On Monday November 11th 1918 at 11am in the morning the First World War ended. It was the eleventh hour of the eleventh day on the eleventh month and was later to be named Armistice Day. From that point on, the Armistice Day anniversary was marked every year and shortly after the Second World War ended it was renamed to Remembrance Day in honour of all who had died in war.
Remembrance Day is traditionally celebrated so that people remember the armed forces who died for their country. However there are several nations who are not members of the Commonwealth who also mark this day including countries such as France, Belgium and Poland.
There is also Remembrance Sunday which is celebrated on the second Sunday in November and on this day people remember all who died in wars including the Second World War and other conflicts such as the Gulf War and the Falklands War to name a couple. In the UK the Royal Family gather for a national memorial which is aired on television. State officials attend along with Veterans, diplomatic representatives and the general public.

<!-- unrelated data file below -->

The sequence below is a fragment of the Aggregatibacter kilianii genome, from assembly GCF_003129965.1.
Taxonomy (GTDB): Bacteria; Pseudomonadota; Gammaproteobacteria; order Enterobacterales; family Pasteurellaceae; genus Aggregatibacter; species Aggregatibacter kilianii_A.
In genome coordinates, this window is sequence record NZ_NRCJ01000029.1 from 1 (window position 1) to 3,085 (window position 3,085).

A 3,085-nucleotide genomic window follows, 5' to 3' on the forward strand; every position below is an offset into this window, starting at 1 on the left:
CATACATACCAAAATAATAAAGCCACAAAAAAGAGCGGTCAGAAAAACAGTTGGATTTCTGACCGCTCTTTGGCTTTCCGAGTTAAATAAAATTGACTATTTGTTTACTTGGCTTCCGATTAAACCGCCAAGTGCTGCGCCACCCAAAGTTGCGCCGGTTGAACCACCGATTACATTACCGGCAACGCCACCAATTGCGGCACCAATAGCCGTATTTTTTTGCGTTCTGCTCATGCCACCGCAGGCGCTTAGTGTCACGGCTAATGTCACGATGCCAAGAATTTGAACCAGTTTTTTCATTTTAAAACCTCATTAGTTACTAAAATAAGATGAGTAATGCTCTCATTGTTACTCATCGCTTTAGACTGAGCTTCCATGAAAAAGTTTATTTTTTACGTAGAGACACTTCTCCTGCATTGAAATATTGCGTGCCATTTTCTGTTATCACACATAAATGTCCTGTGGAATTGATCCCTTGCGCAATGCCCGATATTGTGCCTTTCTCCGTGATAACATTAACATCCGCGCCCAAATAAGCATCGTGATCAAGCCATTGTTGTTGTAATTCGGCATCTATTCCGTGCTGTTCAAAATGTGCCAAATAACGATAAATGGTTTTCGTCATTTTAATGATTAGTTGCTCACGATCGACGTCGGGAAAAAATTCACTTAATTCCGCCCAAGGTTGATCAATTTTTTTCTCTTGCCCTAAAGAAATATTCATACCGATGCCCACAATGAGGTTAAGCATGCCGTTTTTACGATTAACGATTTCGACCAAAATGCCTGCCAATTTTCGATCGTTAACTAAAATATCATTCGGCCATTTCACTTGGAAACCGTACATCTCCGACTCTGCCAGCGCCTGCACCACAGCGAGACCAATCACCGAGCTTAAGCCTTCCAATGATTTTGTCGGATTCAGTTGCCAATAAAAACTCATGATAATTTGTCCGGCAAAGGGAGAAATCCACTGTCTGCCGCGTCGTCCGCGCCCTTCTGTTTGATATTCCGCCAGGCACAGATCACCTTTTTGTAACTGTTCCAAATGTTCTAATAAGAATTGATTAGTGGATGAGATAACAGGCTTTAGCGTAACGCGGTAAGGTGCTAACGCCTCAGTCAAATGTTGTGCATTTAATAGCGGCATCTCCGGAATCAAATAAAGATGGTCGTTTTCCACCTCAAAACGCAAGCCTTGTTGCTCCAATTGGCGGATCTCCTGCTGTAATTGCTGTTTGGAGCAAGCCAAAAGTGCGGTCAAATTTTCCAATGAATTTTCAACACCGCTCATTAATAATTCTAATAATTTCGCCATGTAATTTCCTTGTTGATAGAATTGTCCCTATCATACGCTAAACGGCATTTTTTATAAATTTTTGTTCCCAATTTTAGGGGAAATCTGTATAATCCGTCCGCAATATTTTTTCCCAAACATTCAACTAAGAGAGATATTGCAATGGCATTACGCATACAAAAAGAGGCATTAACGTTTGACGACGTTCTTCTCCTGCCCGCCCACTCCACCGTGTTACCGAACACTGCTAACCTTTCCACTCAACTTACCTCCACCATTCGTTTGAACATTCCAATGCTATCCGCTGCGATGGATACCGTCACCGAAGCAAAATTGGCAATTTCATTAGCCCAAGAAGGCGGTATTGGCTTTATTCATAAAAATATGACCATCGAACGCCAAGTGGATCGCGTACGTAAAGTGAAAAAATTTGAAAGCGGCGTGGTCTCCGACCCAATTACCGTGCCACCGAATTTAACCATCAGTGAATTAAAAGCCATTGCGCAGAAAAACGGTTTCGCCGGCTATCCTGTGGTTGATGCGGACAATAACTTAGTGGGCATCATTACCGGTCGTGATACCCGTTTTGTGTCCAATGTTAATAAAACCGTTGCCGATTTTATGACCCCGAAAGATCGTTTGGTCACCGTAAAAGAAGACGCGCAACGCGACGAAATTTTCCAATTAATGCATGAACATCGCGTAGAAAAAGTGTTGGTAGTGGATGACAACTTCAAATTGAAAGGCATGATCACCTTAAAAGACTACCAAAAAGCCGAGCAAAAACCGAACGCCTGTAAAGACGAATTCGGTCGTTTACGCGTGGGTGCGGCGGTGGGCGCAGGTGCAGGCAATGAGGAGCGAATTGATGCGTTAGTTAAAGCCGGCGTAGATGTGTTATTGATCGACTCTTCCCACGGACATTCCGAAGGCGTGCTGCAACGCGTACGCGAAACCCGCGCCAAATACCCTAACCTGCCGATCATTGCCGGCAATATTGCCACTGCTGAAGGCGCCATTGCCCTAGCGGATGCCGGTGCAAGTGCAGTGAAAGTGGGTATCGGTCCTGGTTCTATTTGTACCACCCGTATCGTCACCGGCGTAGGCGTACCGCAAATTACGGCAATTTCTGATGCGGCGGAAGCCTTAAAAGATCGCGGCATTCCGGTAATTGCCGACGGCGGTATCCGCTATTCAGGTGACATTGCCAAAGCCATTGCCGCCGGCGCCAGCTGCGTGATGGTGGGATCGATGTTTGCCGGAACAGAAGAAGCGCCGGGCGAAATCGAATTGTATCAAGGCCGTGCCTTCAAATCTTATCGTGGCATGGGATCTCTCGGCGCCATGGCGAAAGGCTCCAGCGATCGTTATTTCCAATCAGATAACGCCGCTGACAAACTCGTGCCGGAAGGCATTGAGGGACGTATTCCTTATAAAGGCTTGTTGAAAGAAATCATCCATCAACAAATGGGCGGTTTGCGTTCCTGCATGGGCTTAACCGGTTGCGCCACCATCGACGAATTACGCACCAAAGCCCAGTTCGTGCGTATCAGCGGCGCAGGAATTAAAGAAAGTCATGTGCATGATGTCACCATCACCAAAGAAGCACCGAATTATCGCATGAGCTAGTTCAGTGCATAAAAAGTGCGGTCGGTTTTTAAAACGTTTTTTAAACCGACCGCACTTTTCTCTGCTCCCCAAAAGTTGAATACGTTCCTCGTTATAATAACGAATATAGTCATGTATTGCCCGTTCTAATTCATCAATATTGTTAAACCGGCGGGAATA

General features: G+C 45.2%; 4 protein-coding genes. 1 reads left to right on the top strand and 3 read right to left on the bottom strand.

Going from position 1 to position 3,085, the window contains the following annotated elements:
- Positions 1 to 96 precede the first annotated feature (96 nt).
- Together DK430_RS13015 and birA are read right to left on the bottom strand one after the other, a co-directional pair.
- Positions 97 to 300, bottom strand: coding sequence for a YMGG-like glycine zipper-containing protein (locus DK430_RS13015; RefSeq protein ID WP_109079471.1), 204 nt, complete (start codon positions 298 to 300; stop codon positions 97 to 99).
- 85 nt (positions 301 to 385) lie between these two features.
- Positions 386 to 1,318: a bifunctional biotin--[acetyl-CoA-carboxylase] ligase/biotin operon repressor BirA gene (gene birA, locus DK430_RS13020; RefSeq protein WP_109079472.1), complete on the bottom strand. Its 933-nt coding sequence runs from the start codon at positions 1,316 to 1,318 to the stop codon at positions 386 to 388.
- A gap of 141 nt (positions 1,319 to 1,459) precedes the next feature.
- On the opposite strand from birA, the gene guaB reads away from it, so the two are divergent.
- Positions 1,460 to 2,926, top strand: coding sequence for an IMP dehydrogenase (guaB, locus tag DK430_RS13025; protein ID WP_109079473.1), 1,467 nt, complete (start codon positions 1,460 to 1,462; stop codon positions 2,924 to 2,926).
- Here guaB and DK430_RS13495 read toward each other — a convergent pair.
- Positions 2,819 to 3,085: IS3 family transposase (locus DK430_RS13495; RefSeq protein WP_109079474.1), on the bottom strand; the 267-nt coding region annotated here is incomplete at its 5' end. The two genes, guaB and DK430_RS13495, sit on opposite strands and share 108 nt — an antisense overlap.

In later years Remembrance Day became known as Poppy Day and it is common to see people wearing a poppy in their buttonhole to mark the day. The wearing of poppies came from the poem Flanders Fields written by John McCrae in May 1915. The following lines are from his poem.
In Flanders fields the poppies blow
Between the crosses, row on row
That mark our place; and in the sky
The larks, still bravely singing, fly
Scarce heard amid the guns below
The London Evening News published a letter on 8th May 1919 written by an Australian journalist called Edward George Honey. Mr. Honey proposed a two minute silence to remember the men who had died for their country in the First World War. The letter was brought to the attention of King George V and subsequently the King issued a proclamation calling for a two minute silence saying:
“All locomotion should cease, so that, in perfect stillness, the thoughts of everyone may be concentrated on reverent remembrance of the glorious dead.”